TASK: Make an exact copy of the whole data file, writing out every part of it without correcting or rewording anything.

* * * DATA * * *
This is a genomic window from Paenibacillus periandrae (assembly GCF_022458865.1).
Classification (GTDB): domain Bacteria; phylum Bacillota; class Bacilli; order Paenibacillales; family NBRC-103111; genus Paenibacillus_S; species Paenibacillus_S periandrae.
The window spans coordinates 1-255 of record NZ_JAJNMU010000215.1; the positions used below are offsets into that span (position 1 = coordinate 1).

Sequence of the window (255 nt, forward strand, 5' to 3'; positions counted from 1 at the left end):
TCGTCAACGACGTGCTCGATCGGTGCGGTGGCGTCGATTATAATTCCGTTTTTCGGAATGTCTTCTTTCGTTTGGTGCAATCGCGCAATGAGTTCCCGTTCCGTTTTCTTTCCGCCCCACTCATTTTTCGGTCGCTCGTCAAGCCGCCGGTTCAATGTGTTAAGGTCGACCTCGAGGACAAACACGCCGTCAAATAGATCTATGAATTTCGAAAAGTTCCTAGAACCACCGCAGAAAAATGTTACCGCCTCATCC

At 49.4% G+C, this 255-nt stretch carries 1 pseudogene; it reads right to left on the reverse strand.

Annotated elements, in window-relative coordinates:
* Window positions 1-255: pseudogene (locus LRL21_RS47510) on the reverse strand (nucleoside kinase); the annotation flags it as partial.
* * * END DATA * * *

This is a genomic window from Paenibacillus periandrae (assembly GCF_022458865.1).
Classification (GTDB): domain Bacteria; phylum Bacillota; class Bacilli; order Paenibacillales; family NBRC-103111; genus Paenibacillus_S; species Paenibacillus_S periandrae.
The window spans coordinates 1-255 of record NZ_JAJNMU010000215.1; the positions used below are offsets into that span (position 1 = coordinate 1).

Sequence of the window (255 nt, forward strand, 5' to 3'; positions counted from 1 at the left end):
TCGTCAACGACGTGCTCGATCGGTGCGGTGGCGTCGATTATAATTCCGTTTTTCGGAATGTCTTCTTTCGTTTGGTGCAATCGCGCAATGAGTTCCCGTTCCGTTTTCTTTCCGCCCCACTCATTTTTCGGTCGCTCGTCAAGCCGCCGGTTCAATGTGTTAAGGTCGACCTCGAGGACAAACACGCCGTCAAATAGATCTATGAATTTCGAAAAGTTCCTAGAACCACCGCAGAAAAATGTTACCGCCTCATCC

At 49.4% G+C, this 255-nt stretch carries 1 pseudogene; it reads right to left on the reverse strand.

Annotated elements, in window-relative coordinates:
* Window positions 1-255: pseudogene (locus LRL21_RS47510) on the reverse strand (nucleoside kinase); the annotation flags it as partial.